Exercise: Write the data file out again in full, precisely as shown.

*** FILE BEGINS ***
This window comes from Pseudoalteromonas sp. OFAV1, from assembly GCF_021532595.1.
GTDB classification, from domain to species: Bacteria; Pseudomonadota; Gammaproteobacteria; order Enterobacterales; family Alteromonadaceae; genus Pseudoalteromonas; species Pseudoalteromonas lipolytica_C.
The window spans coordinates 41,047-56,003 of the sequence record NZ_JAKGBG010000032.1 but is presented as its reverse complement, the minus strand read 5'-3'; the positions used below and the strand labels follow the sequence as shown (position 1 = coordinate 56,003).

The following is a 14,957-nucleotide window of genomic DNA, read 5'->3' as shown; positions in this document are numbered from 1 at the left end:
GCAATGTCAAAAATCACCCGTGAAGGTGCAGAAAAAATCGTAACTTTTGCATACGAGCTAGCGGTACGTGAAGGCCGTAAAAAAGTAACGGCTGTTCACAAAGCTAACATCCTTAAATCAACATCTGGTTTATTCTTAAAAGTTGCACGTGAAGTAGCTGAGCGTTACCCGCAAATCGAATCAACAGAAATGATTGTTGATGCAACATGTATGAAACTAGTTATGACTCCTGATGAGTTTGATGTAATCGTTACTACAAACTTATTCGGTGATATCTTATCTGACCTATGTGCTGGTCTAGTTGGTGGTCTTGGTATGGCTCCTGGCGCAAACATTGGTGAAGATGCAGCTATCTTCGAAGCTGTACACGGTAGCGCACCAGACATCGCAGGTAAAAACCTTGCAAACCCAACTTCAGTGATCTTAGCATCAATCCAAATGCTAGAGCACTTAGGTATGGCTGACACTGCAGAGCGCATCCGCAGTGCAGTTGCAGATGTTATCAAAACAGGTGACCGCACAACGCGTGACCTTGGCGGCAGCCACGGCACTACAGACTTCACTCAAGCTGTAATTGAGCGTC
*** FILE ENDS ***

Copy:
This window comes from Pseudoalteromonas sp. OFAV1, from assembly GCF_021532595.1.
GTDB classification, from domain to species: Bacteria; Pseudomonadota; Gammaproteobacteria; order Enterobacterales; family Alteromonadaceae; genus Pseudoalteromonas; species Pseudoalteromonas lipolytica_C.
The window spans coordinates 41,047-56,003 of the sequence record NZ_JAKGBG010000032.1 but is presented as its reverse complement, the minus strand read 5'-3'; the positions used below and the strand labels follow the sequence as shown (position 1 = coordinate 56,003).

The following is a 14,957-nucleotide window of genomic DNA, read 5'->3' as shown; positions in this document are numbered from 1 at the left end:
GCAATGTCAAAAATCACCCGTGAAGGTGCAGAAAAAATCGTAACTTTTGCATACGAGCTAGCGGTACGTGAAGGCCGTAAAAAAGTAACGGCTGTTCACAAAGCTAACATCCTTAAATCAACATCTGGTTTATTCTTAAAAGTTGCACGTGAAGTAGCTGAGCGTTACCCGCAAATCGAATCAACAGAAATGATTGTTGATGCAACATGTATGAAACTAGTTATGACTCCTGATGAGTTTGATGTAATCGTTACTACAAACTTATTCGGTGATATCTTATCTGACCTATGTGCTGGTCTAGTTGGTGGTCTTGGTATGGCTCCTGGCGCAAACATTGGTGAAGATGCAGCTATCTTCGAAGCTGTACACGGTAGCGCACCAGACATCGCAGGTAAAAACCTTGCAAACCCAACTTCAGTGATCTTAGCATCAATCCAAATGCTAGAGCACTTAGGTATGGCTGACACTGCAGAGCGCATCCGCAGTGCAGTTGCAGATGTTATCAAAACAGGTGACCGCACAACGCGTGACCTTGGCGGCAGCCACGGCACTACAGACTTCACTCAAGCTGTAATTGAGCGTC